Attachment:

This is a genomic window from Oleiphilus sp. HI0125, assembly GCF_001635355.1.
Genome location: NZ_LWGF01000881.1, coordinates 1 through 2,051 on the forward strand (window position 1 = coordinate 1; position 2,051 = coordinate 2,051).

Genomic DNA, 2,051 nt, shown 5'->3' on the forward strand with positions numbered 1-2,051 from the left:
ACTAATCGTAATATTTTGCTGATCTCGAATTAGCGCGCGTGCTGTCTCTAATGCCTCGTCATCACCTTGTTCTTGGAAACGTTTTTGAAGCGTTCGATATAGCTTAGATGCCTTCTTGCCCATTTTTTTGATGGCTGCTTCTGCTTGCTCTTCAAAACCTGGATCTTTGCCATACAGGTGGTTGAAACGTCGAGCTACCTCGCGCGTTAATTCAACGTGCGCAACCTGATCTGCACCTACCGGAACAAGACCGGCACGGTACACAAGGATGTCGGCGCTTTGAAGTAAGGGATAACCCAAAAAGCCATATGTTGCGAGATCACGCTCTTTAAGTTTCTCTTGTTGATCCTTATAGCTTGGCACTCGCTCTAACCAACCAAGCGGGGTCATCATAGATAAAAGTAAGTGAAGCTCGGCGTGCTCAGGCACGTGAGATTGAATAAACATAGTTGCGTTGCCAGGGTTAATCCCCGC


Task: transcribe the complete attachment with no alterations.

This is a genomic window from Oleiphilus sp. HI0125, assembly GCF_001635355.1.
Genome location: NZ_LWGF01000881.1, coordinates 1 through 2,051 on the forward strand (window position 1 = coordinate 1; position 2,051 = coordinate 2,051).

Genomic DNA, 2,051 nt, shown 5'->3' on the forward strand with positions numbered 1-2,051 from the left:
ACTAATCGTAATATTTTGCTGATCTCGAATTAGCGCGCGTGCTGTCTCTAATGCCTCGTCATCACCTTGTTCTTGGAAACGTTTTTGAAGCGTTCGATATAGCTTAGATGCCTTCTTGCCCATTTTTTTGATGGCTGCTTCTGCTTGCTCTTCAAAACCTGGATCTTTGCCATACAGGTGGTTGAAACGTCGAGCTACCTCGCGCGTTAATTCAACGTGCGCAACCTGATCTGCACCTACCGGAACAAGACCGGCACGGTACACAAGGATGTCGGCGCTTTGAAGTAAGGGATAACCCAAAAAGCCATATGTTGCGAGATCACGCTCTTTAAGTTTCTCTTGTTGATCCTTATAGCTTGGCACTCGCTCTAACCAACCAAGCGGGGTCATCATAGATAAAAGTAAGTGAAGCTCGGCGTGCTCAGGCACGTGAGATTGAATAAACATAGTTGCGTTGCCAGGGTTAATCCCCGC